The Observer, National Theatre, London

Published: Sunday, 7 June, 2009 8:59 | Review by: Femi Fola |
The Observer, London - Cyril Nri (Dr Daramy), Louis Mahoney (Mr Sesay), Aïcha Kossoko (Madame Conteh) andAnna Chancellor (Fiona Russell) The Observer, London - Cyril Nri (Dr Daramy), Louis Mahoney (Mr Sesay), Aïcha Kossoko (Madame Conteh) andAnna Chancellor (Fiona Russell)

Should western intervention into African politics, even if supposedly benign, be welcomed? This is the question posed by Matt Charman’s play, The Observer, set in a fictional African state during its first democratic elections. Anna Chancellor, as Fiona Russell-dedicated deputy from the election observation team-is faced with the dilemma of ensuring effective change in a job where impartiality is all-important.

Believing she is to preside over an easy, and possibly fixed, victory for the corrupt incumbent president, Russell and her enthused interpreter Daniel Okeke (Chuk Iwuji) are surprised when victory is not won outright in the election’s first round. With the second round impending, Russell decides to enact a voter outreach scheme to get more people to the polls-mainly in areas where the opposition is popular.

Tense throughout, Charman’s piece introduces us to a range of figures invested in the election result, from the world-weary Foreign office representative Saunders (James Fleet), cynical BBC correspondent Declan (Lloyd Hutchinson) to the indigenous electoral committee increasingly annoyed by the bumptious observer busily traversing their country in aid of ‘enlightened’ democracy.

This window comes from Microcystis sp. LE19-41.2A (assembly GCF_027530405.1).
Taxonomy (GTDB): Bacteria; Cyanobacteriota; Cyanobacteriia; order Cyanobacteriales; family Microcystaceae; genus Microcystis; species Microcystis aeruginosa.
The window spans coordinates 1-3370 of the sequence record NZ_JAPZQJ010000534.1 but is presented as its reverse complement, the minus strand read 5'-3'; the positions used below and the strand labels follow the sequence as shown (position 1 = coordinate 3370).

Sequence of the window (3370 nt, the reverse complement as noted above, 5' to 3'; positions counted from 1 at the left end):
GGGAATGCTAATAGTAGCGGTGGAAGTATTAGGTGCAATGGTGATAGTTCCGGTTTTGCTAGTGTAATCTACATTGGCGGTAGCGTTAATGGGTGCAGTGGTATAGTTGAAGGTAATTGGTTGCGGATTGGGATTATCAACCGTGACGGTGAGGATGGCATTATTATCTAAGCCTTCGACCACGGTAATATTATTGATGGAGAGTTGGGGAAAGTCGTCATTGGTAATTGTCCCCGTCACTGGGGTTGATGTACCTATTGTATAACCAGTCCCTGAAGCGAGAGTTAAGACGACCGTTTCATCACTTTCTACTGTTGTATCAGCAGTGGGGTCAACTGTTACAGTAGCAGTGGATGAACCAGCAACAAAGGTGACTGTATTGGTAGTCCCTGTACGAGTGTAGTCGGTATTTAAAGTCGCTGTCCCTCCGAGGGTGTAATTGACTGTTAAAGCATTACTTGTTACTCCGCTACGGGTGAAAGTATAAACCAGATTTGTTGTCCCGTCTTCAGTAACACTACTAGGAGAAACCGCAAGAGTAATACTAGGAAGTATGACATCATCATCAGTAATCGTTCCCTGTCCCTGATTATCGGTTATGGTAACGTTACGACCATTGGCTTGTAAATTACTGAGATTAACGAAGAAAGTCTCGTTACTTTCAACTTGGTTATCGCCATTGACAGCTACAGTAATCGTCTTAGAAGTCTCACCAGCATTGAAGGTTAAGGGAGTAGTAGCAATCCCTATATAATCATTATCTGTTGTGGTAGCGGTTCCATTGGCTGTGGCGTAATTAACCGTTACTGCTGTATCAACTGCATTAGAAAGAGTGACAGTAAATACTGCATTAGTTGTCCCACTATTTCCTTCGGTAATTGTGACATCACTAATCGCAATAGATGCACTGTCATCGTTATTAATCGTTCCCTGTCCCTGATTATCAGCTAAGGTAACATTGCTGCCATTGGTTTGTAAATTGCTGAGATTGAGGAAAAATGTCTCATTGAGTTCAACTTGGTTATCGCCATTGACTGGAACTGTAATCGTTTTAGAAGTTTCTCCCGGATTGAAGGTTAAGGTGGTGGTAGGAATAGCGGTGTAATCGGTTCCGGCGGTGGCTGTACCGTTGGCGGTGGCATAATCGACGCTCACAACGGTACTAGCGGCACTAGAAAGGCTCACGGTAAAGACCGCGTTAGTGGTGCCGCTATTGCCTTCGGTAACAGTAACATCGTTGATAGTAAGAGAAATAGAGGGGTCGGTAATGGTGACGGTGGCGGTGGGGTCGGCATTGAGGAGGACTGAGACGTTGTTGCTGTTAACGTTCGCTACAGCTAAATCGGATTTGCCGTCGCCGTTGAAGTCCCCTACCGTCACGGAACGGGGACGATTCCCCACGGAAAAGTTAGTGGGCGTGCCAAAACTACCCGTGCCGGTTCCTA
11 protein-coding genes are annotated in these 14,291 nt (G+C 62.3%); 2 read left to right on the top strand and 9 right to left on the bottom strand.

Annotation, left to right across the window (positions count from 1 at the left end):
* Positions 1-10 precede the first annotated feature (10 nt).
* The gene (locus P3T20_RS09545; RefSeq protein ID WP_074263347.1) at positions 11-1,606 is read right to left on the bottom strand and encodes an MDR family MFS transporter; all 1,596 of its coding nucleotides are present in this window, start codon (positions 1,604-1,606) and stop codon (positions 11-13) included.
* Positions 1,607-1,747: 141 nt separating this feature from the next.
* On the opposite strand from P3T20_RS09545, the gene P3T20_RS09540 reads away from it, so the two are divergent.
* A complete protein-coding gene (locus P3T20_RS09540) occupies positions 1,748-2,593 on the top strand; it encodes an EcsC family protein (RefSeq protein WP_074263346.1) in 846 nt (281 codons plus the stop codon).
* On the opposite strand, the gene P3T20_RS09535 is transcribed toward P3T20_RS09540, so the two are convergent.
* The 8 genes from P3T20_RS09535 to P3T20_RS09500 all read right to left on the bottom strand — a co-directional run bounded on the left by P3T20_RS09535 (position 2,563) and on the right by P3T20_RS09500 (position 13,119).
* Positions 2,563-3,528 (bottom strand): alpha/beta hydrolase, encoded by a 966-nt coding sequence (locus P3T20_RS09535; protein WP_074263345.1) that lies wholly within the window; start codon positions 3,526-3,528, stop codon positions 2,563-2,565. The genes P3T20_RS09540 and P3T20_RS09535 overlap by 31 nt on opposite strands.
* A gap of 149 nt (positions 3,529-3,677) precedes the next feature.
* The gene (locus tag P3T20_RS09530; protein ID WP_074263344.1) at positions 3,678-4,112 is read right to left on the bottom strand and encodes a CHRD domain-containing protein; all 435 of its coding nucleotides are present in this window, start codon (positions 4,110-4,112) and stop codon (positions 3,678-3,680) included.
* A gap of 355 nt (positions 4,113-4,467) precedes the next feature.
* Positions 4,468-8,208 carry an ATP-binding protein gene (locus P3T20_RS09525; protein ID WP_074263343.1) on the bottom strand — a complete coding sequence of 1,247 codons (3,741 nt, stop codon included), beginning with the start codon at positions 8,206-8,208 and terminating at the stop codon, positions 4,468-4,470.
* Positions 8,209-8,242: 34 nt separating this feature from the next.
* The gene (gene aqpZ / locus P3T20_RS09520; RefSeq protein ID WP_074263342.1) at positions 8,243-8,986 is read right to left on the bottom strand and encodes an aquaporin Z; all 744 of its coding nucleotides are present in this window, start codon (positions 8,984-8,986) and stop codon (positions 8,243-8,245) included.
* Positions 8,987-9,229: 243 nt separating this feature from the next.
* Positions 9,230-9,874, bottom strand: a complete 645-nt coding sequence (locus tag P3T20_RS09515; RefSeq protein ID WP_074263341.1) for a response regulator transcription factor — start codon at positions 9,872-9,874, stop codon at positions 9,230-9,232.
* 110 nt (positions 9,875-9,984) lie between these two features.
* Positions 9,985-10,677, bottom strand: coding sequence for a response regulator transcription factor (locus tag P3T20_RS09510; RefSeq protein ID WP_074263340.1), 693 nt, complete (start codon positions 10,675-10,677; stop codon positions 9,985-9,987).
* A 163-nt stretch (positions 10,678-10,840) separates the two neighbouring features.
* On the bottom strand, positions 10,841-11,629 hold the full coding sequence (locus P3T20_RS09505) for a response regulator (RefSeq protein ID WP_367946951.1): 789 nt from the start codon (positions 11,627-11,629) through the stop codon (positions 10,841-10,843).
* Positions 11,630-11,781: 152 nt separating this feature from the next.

But throughout the question remains whether western democracy is the best means of governance in Africa. Furthermore, in light of Russell’s proactive politicking, whether the ends always justifies the means.

While Chancellor admirably lends her character a frenetic and tireless determination, and with it personal isolation, Chuk Iwuji brilliantly realises a young man initially excited as a child at Christmas but consequently troubled by the murkier details when election observation becomes competition. Impressing himself upon his scenes with great versatility is Cyril Nri, funnily so as a bar owner while discomfortingly so as an army chief.

Ultimately, the production is sustained by director Richard Eyre’s skill in not only giving every scene the feeling of high importance, but also vividly elucidating the ins and outs of a fledgling democracy’s election in an exciting fashion.

Realted Links

The Observer is at the National Theatre until 3 September, 2009

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